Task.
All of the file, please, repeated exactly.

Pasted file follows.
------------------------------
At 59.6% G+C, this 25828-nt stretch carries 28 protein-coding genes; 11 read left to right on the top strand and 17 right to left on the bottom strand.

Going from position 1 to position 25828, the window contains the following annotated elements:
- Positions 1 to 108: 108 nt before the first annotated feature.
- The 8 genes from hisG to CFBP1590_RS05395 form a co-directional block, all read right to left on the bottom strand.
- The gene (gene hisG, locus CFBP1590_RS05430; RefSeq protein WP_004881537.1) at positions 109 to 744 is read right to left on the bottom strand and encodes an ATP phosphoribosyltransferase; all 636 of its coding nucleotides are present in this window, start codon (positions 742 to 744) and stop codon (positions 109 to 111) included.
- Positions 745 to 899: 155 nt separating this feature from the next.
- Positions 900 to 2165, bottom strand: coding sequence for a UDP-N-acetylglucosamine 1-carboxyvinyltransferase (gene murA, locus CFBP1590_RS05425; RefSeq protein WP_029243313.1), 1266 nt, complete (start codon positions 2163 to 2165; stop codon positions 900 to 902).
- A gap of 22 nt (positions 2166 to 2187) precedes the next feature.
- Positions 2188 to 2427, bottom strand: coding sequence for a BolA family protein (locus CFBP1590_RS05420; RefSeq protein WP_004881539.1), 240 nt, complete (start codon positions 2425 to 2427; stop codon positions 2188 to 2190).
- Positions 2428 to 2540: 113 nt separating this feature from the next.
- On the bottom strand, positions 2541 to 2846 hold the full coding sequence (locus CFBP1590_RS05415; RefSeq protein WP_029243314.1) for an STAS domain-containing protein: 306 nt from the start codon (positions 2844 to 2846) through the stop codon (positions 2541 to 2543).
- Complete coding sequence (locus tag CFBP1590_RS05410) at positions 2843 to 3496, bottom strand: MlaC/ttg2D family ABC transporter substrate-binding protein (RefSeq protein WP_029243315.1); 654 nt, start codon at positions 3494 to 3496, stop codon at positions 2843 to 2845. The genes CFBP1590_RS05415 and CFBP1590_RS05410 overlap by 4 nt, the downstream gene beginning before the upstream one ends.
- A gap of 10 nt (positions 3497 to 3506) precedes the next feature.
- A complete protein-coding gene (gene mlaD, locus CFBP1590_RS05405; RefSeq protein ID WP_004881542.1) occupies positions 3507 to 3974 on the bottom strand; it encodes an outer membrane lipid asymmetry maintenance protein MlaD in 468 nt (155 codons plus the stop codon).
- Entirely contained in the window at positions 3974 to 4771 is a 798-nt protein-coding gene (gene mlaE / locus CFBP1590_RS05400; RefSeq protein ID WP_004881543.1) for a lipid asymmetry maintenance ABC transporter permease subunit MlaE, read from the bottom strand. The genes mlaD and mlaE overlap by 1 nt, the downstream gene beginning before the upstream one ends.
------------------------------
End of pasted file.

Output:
At 59.6% G+C, this 25828-nt stretch carries 28 protein-coding genes; 11 read left to right on the top strand and 17 right to left on the bottom strand.

Going from position 1 to position 25828, the window contains the following annotated elements:
- Positions 1 to 108: 108 nt before the first annotated feature.
- The 8 genes from hisG to CFBP1590_RS05395 form a co-directional block, all read right to left on the bottom strand.
- The gene (gene hisG, locus CFBP1590_RS05430; RefSeq protein WP_004881537.1) at positions 109 to 744 is read right to left on the bottom strand and encodes an ATP phosphoribosyltransferase; all 636 of its coding nucleotides are present in this window, start codon (positions 742 to 744) and stop codon (positions 109 to 111) included.
- Positions 745 to 899: 155 nt separating this feature from the next.
- Positions 900 to 2165, bottom strand: coding sequence for a UDP-N-acetylglucosamine 1-carboxyvinyltransferase (gene murA, locus CFBP1590_RS05425; RefSeq protein WP_029243313.1), 1266 nt, complete (start codon positions 2163 to 2165; stop codon positions 900 to 902).
- A gap of 22 nt (positions 2166 to 2187) precedes the next feature.
- Positions 2188 to 2427, bottom strand: coding sequence for a BolA family protein (locus CFBP1590_RS05420; RefSeq protein WP_004881539.1), 240 nt, complete (start codon positions 2425 to 2427; stop codon positions 2188 to 2190).
- Positions 2428 to 2540: 113 nt separating this feature from the next.
- On the bottom strand, positions 2541 to 2846 hold the full coding sequence (locus CFBP1590_RS05415; RefSeq protein WP_029243314.1) for an STAS domain-containing protein: 306 nt from the start codon (positions 2844 to 2846) through the stop codon (positions 2541 to 2543).
- Complete coding sequence (locus tag CFBP1590_RS05410) at positions 2843 to 3496, bottom strand: MlaC/ttg2D family ABC transporter substrate-binding protein (RefSeq protein WP_029243315.1); 654 nt, start codon at positions 3494 to 3496, stop codon at positions 2843 to 2845. The genes CFBP1590_RS05415 and CFBP1590_RS05410 overlap by 4 nt, the downstream gene beginning before the upstream one ends.
- A gap of 10 nt (positions 3497 to 3506) precedes the next feature.
- A complete protein-coding gene (gene mlaD, locus CFBP1590_RS05405; RefSeq protein ID WP_004881542.1) occupies positions 3507 to 3974 on the bottom strand; it encodes an outer membrane lipid asymmetry maintenance protein MlaD in 468 nt (155 codons plus the stop codon).
- Entirely contained in the window at positions 3974 to 4771 is a 798-nt protein-coding gene (gene mlaE / locus CFBP1590_RS05400; RefSeq protein ID WP_004881543.1) for a lipid asymmetry maintenance ABC transporter permease subunit MlaE, read from the bottom strand. The genes mlaD and mlaE overlap by 1 nt, the downstream gene beginning before the upstream one ends.